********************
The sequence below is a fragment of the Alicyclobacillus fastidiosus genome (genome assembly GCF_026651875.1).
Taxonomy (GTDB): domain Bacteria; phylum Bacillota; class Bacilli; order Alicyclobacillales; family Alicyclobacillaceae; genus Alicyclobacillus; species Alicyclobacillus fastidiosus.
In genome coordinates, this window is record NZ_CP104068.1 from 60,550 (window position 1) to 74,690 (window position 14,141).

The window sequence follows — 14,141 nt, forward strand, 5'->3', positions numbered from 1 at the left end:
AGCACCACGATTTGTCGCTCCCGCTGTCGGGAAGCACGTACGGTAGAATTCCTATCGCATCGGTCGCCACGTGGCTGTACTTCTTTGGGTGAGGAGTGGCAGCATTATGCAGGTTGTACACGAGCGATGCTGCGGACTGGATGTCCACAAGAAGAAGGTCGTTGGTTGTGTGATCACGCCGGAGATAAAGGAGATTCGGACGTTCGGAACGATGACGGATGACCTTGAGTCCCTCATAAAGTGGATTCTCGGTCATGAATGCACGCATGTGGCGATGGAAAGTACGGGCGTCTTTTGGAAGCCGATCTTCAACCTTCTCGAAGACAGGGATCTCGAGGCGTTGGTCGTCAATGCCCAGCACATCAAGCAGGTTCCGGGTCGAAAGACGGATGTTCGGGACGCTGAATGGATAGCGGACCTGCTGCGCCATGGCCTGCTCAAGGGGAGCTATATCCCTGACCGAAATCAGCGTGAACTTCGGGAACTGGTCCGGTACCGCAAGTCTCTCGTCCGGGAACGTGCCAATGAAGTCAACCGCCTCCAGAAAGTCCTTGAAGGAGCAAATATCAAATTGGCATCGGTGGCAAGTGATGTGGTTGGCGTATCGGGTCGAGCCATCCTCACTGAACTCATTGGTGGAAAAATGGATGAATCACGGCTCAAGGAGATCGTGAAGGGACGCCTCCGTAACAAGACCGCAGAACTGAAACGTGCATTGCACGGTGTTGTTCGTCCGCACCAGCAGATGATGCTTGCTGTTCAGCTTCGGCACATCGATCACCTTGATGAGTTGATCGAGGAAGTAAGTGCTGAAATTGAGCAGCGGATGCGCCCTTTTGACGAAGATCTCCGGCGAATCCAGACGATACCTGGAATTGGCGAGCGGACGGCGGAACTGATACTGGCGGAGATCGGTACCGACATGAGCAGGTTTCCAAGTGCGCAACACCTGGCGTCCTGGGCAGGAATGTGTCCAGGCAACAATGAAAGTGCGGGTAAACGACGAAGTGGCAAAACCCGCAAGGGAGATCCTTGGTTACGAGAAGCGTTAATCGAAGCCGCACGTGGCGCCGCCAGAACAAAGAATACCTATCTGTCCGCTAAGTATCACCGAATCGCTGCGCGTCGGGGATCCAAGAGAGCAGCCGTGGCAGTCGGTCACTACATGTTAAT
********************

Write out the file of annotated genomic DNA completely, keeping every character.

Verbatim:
The sequence below is a fragment of the Alicyclobacillus fastidiosus genome (genome assembly GCF_026651875.1).
Taxonomy (GTDB): domain Bacteria; phylum Bacillota; class Bacilli; order Alicyclobacillales; family Alicyclobacillaceae; genus Alicyclobacillus; species Alicyclobacillus fastidiosus.
In genome coordinates, this window is record NZ_CP104068.1 from 60,550 (window position 1) to 74,690 (window position 14,141).

The window sequence follows — 14,141 nt, forward strand, 5'->3', positions numbered from 1 at the left end:
AGCACCACGATTTGTCGCTCCCGCTGTCGGGAAGCACGTACGGTAGAATTCCTATCGCATCGGTCGCCACGTGGCTGTACTTCTTTGGGTGAGGAGTGGCAGCATTATGCAGGTTGTACACGAGCGATGCTGCGGACTGGATGTCCACAAGAAGAAGGTCGTTGGTTGTGTGATCACGCCGGAGATAAAGGAGATTCGGACGTTCGGAACGATGACGGATGACCTTGAGTCCCTCATAAAGTGGATTCTCGGTCATGAATGCACGCATGTGGCGATGGAAAGTACGGGCGTCTTTTGGAAGCCGATCTTCAACCTTCTCGAAGACAGGGATCTCGAGGCGTTGGTCGTCAATGCCCAGCACATCAAGCAGGTTCCGGGTCGAAAGACGGATGTTCGGGACGCTGAATGGATAGCGGACCTGCTGCGCCATGGCCTGCTCAAGGGGAGCTATATCCCTGACCGAAATCAGCGTGAACTTCGGGAACTGGTCCGGTACCGCAAGTCTCTCGTCCGGGAACGTGCCAATGAAGTCAACCGCCTCCAGAAAGTCCTTGAAGGAGCAAATATCAAATTGGCATCGGTGGCAAGTGATGTGGTTGGCGTATCGGGTCGAGCCATCCTCACTGAACTCATTGGTGGAAAAATGGATGAATCACGGCTCAAGGAGATCGTGAAGGGACGCCTCCGTAACAAGACCGCAGAACTGAAACGTGCATTGCACGGTGTTGTTCGTCCGCACCAGCAGATGATGCTTGCTGTTCAGCTTCGGCACATCGATCACCTTGATGAGTTGATCGAGGAAGTAAGTGCTGAAATTGAGCAGCGGATGCGCCCTTTTGACGAAGATCTCCGGCGAATCCAGACGATACCTGGAATTGGCGAGCGGACGGCGGAACTGATACTGGCGGAGATCGGTACCGACATGAGCAGGTTTCCAAGTGCGCAACACCTGGCGTCCTGGGCAGGAATGTGTCCAGGCAACAATGAAAGTGCGGGTAAACGACGAAGTGGCAAAACCCGCAAGGGAGATCCTTGGTTACGAGAAGCGTTAATCGAAGCCGCACGTGGCGCCGCCAGAACAAAGAATACCTATCTGTCCGCTAAGTATCACCGAATCGCTGCGCGTCGGGGATCCAAGAGAGCAGCCGTGGCAGTCGGTCACTACATGTTAAT